• Panama: David. David and its outlying municipalities is the second largest city in Panama, with more than 300,000 inhabitants. A comprehensive Plan for Sustainable Urban Mobility will be developed in 2019, with funds from the European Union. This plan will produce a roadmap (with targets, strategies, lines of action, budgets and task owners for the short, medium and long term) in the area under study. This is intended to reduce distances and travel times, rationalize the use of motorized private transport, encourage the use of public transport, cycling and walking, optimize the transport of goods, reduce emissions of pollutants and greenhouse gases, and reduce the number of casualties in traffic incidents.

  • Argentina: Rosario. Traffic is no longer just a problem in large cities. It is now also a reality for intermediate cities. This is the case for Rosario, the core of the main industrial corridor in Argentina. With a little over 1 million inhabitants and the third largest city in Argentina, Rosario is already experiencing economic losses relating to time and resources, which are caused by traffic congestion. In order to tackle this challenge, Rosario joined the group of cities participating in CAF’s Sustainable Urban Logistics (LOGUS) program, which aims to diagnose city logistics problems and thus identify improvement tools for logistics design, to better understand their expansion, while also reducing their negative effects. In line with this work, in 2018 the municipality presented the Greenhouse Gases Inventory, which aimed to calculate the gases emitted in the city within one year. It reports that the transport sector accounts for 24% of emissions in the city. Therefore, and considering that freight transport accounts for 40% of urban transport CO2 emissions, Rosario is one of three cities in Argentina participating in the EcoLogistics project: Low Carbon Freight for Sustainable Cities sponsored by ICLEI.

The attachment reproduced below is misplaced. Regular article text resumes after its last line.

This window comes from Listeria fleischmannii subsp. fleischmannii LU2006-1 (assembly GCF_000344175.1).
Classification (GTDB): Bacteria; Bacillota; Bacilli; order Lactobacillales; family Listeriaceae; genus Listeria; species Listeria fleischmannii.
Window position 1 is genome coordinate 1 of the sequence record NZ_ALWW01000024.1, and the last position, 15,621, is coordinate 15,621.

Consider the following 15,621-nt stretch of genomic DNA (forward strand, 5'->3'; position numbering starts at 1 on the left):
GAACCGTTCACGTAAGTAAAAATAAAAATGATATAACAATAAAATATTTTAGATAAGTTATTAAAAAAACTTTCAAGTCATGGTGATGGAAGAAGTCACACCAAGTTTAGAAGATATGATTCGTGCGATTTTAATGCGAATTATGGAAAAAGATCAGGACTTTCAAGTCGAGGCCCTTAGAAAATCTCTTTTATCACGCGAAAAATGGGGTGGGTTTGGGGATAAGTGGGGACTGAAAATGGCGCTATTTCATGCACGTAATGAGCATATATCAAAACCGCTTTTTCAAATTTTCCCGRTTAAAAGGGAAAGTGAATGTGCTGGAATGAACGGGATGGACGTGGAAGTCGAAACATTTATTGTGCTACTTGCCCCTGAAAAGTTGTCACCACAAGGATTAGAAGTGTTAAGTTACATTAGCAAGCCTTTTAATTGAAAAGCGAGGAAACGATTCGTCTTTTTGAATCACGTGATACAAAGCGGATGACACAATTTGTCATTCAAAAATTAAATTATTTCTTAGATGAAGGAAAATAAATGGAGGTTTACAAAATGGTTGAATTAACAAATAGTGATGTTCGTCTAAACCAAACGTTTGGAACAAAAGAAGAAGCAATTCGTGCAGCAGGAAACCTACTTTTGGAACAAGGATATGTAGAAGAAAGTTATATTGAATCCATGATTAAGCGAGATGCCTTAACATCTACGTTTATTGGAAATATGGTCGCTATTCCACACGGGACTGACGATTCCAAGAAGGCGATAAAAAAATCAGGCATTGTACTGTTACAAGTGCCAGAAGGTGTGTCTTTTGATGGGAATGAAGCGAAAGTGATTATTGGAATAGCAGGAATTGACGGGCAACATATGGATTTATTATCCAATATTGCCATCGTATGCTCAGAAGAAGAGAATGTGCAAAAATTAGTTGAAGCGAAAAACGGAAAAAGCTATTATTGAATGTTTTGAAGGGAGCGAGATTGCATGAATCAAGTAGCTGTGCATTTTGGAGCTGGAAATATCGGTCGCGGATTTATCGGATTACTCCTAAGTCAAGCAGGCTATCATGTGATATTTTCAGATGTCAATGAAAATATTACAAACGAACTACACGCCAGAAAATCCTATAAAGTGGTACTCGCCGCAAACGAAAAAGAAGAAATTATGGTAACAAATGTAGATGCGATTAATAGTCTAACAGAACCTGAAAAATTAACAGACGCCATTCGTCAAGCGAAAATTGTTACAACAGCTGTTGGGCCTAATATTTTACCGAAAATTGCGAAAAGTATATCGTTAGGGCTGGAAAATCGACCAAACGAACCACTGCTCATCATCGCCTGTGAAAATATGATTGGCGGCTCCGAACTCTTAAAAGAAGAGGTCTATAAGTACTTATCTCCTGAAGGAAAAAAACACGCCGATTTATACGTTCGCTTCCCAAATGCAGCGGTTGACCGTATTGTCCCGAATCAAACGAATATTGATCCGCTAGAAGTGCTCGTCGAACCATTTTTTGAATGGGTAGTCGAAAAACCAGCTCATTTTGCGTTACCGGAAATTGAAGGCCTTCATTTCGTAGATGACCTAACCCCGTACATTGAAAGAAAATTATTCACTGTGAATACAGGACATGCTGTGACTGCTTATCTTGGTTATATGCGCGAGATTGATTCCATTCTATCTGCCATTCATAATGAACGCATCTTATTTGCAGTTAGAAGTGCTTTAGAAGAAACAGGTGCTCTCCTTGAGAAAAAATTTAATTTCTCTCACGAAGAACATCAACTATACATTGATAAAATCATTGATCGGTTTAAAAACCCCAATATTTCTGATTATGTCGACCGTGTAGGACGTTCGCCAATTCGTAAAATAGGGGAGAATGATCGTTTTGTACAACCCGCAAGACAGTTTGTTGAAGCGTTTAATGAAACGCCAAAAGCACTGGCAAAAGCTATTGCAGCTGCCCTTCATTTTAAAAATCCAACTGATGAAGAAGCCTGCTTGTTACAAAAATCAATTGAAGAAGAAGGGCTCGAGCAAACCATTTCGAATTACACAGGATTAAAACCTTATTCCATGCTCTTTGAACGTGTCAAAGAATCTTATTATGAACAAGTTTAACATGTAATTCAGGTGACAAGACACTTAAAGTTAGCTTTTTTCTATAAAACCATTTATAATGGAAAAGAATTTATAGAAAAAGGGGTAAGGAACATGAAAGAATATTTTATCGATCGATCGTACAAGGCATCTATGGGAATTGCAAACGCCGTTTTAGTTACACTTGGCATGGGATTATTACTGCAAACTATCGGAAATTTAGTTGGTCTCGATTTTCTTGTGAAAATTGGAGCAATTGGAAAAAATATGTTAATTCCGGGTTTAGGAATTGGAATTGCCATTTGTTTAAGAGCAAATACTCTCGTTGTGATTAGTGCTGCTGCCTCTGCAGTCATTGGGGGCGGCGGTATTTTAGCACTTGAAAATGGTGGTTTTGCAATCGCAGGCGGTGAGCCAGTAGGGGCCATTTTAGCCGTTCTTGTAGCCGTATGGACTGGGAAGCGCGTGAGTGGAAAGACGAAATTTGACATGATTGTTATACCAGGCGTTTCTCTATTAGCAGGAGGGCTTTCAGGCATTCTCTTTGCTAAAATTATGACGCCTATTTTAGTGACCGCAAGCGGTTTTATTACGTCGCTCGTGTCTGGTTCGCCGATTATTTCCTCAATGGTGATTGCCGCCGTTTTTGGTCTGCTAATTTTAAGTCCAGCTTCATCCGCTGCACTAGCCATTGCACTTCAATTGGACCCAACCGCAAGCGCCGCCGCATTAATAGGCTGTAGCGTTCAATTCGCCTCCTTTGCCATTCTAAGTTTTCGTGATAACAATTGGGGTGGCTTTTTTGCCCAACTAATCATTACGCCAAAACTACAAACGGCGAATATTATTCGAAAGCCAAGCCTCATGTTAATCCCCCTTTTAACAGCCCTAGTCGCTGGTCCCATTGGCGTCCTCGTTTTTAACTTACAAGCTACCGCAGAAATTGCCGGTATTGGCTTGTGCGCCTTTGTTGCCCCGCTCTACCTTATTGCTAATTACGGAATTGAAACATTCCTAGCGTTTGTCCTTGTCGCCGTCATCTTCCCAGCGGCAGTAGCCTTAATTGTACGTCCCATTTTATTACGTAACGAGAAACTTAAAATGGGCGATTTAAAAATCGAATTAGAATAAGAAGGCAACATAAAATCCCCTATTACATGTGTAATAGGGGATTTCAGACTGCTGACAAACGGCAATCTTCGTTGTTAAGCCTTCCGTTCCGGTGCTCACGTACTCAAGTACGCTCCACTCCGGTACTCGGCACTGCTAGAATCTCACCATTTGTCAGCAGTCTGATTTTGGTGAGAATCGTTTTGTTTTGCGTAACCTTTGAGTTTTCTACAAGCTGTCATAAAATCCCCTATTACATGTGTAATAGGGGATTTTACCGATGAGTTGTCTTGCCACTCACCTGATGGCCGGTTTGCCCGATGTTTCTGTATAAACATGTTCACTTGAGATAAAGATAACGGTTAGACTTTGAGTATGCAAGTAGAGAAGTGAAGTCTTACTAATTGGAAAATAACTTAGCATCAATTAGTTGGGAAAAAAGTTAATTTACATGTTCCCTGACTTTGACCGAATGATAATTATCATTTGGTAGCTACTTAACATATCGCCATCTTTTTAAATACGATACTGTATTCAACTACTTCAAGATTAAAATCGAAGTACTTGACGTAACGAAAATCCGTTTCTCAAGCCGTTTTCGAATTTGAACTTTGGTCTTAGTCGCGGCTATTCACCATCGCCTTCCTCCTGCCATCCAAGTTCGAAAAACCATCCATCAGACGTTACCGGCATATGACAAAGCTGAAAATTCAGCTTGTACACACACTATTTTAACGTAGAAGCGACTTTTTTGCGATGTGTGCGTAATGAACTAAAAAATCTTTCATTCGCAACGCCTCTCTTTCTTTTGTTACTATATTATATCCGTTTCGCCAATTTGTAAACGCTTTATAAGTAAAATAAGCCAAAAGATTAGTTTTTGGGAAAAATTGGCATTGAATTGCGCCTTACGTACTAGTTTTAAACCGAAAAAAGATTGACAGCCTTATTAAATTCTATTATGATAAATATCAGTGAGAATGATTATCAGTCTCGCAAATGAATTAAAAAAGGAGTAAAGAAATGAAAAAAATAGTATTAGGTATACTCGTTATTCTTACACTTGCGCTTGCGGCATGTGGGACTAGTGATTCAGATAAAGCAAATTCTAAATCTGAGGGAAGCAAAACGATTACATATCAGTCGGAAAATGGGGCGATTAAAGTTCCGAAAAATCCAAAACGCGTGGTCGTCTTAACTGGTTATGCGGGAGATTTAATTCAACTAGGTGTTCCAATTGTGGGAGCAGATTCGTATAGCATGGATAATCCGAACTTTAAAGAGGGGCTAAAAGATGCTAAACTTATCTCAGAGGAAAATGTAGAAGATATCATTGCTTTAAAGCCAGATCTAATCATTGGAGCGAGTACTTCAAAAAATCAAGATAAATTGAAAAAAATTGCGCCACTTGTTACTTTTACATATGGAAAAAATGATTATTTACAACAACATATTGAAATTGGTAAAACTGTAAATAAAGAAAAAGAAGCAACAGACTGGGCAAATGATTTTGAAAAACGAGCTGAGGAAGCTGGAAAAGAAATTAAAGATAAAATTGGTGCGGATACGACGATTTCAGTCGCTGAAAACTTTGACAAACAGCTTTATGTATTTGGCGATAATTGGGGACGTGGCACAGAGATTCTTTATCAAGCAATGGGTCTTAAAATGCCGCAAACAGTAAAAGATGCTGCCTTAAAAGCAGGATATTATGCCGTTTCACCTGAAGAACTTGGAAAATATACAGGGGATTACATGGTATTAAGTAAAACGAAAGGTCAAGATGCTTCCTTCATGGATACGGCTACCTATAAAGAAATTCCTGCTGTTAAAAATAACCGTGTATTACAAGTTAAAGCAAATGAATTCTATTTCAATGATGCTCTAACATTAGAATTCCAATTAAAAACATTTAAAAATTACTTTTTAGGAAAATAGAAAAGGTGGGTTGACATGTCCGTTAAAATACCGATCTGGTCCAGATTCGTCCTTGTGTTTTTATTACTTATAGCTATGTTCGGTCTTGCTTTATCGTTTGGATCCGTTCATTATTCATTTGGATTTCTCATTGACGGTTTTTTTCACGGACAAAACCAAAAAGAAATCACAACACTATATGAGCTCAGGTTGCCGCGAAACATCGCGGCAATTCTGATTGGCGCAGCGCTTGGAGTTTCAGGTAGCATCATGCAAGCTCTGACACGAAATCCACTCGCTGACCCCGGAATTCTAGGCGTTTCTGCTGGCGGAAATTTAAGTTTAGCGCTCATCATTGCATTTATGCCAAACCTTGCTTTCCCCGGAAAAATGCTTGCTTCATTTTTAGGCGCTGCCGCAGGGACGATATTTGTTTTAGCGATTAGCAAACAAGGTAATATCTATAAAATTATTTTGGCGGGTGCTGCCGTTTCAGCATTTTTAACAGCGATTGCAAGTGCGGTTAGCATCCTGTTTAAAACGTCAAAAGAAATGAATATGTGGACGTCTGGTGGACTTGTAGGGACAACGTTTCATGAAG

• Brazil: Jaraguá do Sul. CAF is developing a comprehensive operation in the city of Jaraguá do Sul, in the state of Santa Catarina. With a population of 170,000 people, mostly of German descent, and an industry-based economy, the municipality wants to boost its development and urban renewal by renovating the city center and designing new core areas, promoting sustainable accessibility and mobility. Solutions to the challenge of sustainable mobility do not always use the same formulas, since they are not based on the same locations. In some cases the geographical characteristics of the territory and its positioning determine the available options to meet the demands of the population efficiently and effectively. We can learn a great deal from these type of intermediate cities about the difficult process of finding practical and innovative solutions, as well as identifying the factors that lead to success, but which are not always replicable in similar contexts.